ART / Water-colour and the modern artist

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The Independent Culture
UNTIL the late Sixties, the modernist emphasis on brash new media made water-colour unfashionable. Water-based acrylics, used on a heroic scale by artists like Morris Louis, were all the rage. But the onset of Pop Art, with its 'anything goes' ethos, and its celebration of bad taste, opened the door to low-tech media and styles.

The German artist Anselm Kiefer, inspired by the biomorphic water-colour drawings of his teacher Joseph Beuys, started using the medium in 1969. In a book entitled 'Heroic Symbols', he juxtaposed photographs of himself doing the Nazi salute with deliberately nave water-colours of the same subject. Kiefer's intention was to confront the 'repressed' Nazi past: 'I have to re-enact just a little bit in order to understand the madness.' The use of water- colour in this context was very loaded. Like his subject matter it was a medium that had been largely 'repressed' by post-war art.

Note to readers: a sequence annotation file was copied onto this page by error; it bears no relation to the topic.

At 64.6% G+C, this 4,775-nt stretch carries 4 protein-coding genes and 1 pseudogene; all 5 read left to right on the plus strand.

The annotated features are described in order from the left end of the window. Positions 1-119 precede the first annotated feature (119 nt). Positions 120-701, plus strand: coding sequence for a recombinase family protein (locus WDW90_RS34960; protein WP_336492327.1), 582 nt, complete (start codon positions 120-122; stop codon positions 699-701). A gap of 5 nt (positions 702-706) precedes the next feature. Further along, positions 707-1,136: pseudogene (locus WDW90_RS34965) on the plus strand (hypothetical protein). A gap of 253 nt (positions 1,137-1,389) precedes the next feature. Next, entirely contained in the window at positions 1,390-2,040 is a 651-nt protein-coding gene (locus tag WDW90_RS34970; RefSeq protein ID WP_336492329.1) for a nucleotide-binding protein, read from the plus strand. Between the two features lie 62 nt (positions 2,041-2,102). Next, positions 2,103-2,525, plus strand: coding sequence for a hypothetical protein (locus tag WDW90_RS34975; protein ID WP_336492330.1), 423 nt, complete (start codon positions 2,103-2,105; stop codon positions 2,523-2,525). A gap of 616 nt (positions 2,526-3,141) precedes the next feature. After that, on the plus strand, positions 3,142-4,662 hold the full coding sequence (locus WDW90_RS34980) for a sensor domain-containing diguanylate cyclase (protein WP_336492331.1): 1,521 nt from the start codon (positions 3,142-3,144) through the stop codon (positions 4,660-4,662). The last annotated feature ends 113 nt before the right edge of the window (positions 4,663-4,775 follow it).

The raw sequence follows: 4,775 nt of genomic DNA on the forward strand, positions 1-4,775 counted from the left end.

The perceived lack of sophistication and scale of water-colour was to attract many artists in the Seventies and Eighties. It was primitive, risque, raw. It had an intimacy, and a poignant fragility. As such, it has been used by German Neo-Expressionist painters such as Baselitz, Immendorf, Penck, and Richter. The Italian Neo-Expressionist Francesco Clemente has used it for steamy self-portraits and Jungian abstractions.

One of the attractions of water-colour for the English semi-abstract artist Therese Oulton is its underdog status. She makes water-colours wherever she goes: 'I carry the water-colour box with me like a Victorian lady. It's supposed to be a lady's medium, a second-class citizen. I rather like that'. Richard Hamilton, that resolute purveyor of 'bad' taste, only occasionally makes water- colours, but he admits that his thin, transparent style of painting (as in the 'Flower- Pieces' and 'Soft Landscapes') mimics the medium: 'I do tend to use oil paint in a watery kind of way. My paintings are really like giant water-colours' Richard Long is an interesting case. His mud drawings are essentially topographical water-colours. In order to make them, Long extracts mud from a local site, such as the River Avon, and uses the mud to make abstract patterns on paper. These monochrome daubs of dried mud are blots from the landscape . . .

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